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Masahiko Hosokawa

【#836】We Should Welcome Taiwan’s CPTPP Bid but Be Cautious About China’s

Masahiko Hosokawa / 2021.09.29 (Wed)

September 27, 2021

Following China’s application to join the Comprehensive and Progressive Agreement for Trans-Pacific Partnership (CPTPP), Taiwan filed its application. While I noted in my previous article (#831) that Taiwan should promptly apply to accede to the free trade agreement, the Taiwanese application came faster than expected. Taiwan might have been concerned that it could be isolated from the Asian economic sphere after having been blocked by China from participating in the Regional Comprehensive Economic Partnership agreement signed last year.

Taiwan was able to respond quickly because it had been well prepared to file the application. Taiwan had long hoped to join the CPTPP, placing hopes on help from Japan that chairs the CPTPP this year. While Japan had been worried about angering China, Taiwan had continued unofficial talks behind the scenes with each CPTPP member state.

As China filed its application, however, the situation turned around, encouraging Taiwan to file its application immediately so that the application could be treated as simultaneous. This is the background for Japanese Foreign Minister Toshimitsu Motegi’s statement welcoming the Taiwanese application. Objectively, Taiwan is far more qualified than China to join the CPTPP. It was natural for Japan to welcome the Taiwanese bid.

China has raised strong objection to the Taiwanese application and protested against Japan’s response. China may pressure each CPTPP member to reject the Taiwanese application.

A key phase before launching negotiations

The problem is how to deal with the two applications from now. I hear some worrying opinions. Some people say it would be better to launch negotiations with China instead of slamming the door shut. This opinion sounds plausible but fails to consider the CPTPP accession process, falling in China’s trap.

The process is divided into two phases. The first phase is set for a decision on whether to launch CPTPP accession negotiations. In the second phase, a decision will come on whether to approve the accession. Many people fail to separate the two phases. We must focus on the entry into the first phase. As pointed out in my previous article, China may be confident that if negotiations are launched, it could take advantage of its vast market to win over each CPTPP member and get exceptions from CPTPP trade and investment liberalization rules. As a result, CPTPP rules could be watered down.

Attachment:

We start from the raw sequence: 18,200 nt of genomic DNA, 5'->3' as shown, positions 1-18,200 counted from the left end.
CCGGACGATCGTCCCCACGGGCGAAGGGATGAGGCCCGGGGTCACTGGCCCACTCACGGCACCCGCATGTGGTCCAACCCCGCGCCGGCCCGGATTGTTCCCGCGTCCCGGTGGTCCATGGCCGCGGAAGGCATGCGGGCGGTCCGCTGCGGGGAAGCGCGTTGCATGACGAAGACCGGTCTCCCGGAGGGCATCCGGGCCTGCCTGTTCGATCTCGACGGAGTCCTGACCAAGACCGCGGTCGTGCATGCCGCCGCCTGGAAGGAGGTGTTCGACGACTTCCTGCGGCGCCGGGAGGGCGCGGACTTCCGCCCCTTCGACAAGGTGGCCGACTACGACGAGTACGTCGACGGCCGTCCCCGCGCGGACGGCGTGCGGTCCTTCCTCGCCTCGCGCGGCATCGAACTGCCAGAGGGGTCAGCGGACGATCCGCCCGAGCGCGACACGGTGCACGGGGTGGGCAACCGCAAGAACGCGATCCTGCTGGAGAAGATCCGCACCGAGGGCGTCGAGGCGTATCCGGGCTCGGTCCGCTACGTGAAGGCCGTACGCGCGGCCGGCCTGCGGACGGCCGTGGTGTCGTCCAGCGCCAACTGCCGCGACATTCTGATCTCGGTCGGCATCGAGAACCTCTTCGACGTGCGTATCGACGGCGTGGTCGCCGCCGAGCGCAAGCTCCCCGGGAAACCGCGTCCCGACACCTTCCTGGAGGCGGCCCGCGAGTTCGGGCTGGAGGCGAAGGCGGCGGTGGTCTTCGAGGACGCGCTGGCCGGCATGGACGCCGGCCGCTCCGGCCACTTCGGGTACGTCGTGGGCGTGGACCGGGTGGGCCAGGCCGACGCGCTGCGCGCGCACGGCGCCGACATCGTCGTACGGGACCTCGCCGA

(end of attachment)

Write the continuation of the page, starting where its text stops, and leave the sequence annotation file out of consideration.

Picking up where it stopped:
Therefore, how to lead China to commit to complying with the CPTPP rules before negotiations will be important. When a decision to launch negotiation with the United Kingdom on its CPTPP accession came in June, the country was required to reveal means to abide by all existing CPTPP rules. When filing its application, Taiwan also expressed its readiness to accept all CPTPP rules.

Japan should not enter Chinese accession negotiations and be cautious about the Chinese application unless China makes the same commitment as Taiwan. This does not represent slamming the door shut. Given that the Xi Jinping regime is toughening its economic control to prop up state-run companies in a manner to run counter to reform, it is justifiable to be cautious.

Simultaneous accession would be dangerous

Some people suggest that China and Taiwan be allowed to simultaneously accede to the CPTPP. This suggestion ignores the compliance with CPTPP rules and dangerously gives priority to a political balance between China and Taiwan. The admission of China to the CPTPP negotiation would not only close the door to the United States’ comeback to the pact but also lower hurdles for China to join the CPTPP. This would lead Japan to lose sight of its strategic goals. Whether a new Japanese government could address the matter without being shaken by such easy approach would be tested as soon as it is inaugurated.

Masahiko Hosokawa is a professor at Meisei University and a former director-general of the Trade Control Department at Japan’s Ministry of Economy, Trade and Industry. He is also a Planning Committee member at the Japan Institute for National Fundamentals.